Italy Fails at Choosing a Government, Succeeds at Scaring Europe

Photographer: Alessia Pierdomenico/Bloomberg

Beppe Grillo, comedian-turned-politician, during an election campaign rally.

(This appeared a couple of days ago in the TMN newsletter. Posting it somewhat late–but then, nothings changed much, though the bond markets seem to think that whatever the campaign rhetoric, Italy will keep muddling through its debts and Europe will keep muddling through with bailout.)

There may be no clear winner in Italy’s election so far, but it’s not too early to declare a loser: austerity. Having delivered to Europe a package of spending cuts and tax increases, Mario Monti came in a distant fourth in the Italian vote.

It wouldn’t have been a big surprise to Monti 1.0, the technocrat who came in with no plans to run again. The seductions of electoral power, it turns out, are powerful. The basic principle that was evident a year ago, however, still holds: Anyone seen as enforcing a Brussels-and-Berlin-designed regime of austerity is preparing a policy of electoral defeat.

The Market Now has touched on this theme before. Whenever you hear folks talk about euro zone bond yields and borrowing costs, it helps to take a look at the unemployment chart instead. That’s what European voters are focused on. Ergo, the Italian vote for Beppe Grillo, a.k.a. “none of the above.”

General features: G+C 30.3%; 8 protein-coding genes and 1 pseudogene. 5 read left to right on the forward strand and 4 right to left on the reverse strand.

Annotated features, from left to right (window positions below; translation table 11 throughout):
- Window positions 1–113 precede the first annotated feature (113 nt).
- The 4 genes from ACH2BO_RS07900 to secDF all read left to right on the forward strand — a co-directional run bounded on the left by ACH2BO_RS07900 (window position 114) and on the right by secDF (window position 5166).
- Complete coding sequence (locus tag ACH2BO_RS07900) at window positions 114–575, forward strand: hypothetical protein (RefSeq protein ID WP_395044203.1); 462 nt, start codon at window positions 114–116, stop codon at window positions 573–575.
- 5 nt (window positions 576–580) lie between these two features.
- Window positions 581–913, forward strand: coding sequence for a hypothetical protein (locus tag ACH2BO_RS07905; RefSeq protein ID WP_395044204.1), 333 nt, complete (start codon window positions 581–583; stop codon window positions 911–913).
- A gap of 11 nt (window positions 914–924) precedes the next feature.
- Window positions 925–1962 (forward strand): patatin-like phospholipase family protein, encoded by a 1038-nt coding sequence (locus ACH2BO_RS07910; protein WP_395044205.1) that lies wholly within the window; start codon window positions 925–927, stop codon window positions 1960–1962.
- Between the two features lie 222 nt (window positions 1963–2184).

All this is likely to make Italy’s next government, as well as Spain’s, even less willing to take the invitation to commit political suicide. On the Metroscopia blog at Spain’s El Pais, an excellent indicator of how European voters feel about austerity, 85 percent of Spain’s voters have no confidence in Mariano Rajoy. And 57 percent of those who voted for his party don’t trust him.

That last part is based on a poll taken before the latest slush fund scandal confronting Rajoy. It makes some sense, though, that Rajoy is unpopular even among his nominal supporters. It’s more or less the same situation with every leader implementing an austerity program. The Greek, Spanish and Italian public hates (with good reason) cuts in times of crisis, but.a fair number see the difficulty in avoiding them. The money for additional services just isn’t there.

The only way Spain and Italy can get more money is borrowing … and that means relying on the implicit and explicit guarantees of the European Central Bank. Which in turn come with what the ECB euphemistically calls “conditionality,” a fancy word for budget cuts. Voters recognize some version of austerity is inevitable; the question is how little they can get away with. Credit the Italian voter with this: If there was any way to scare Europe’s policy makers into reducing their demand for cuts, this was it.


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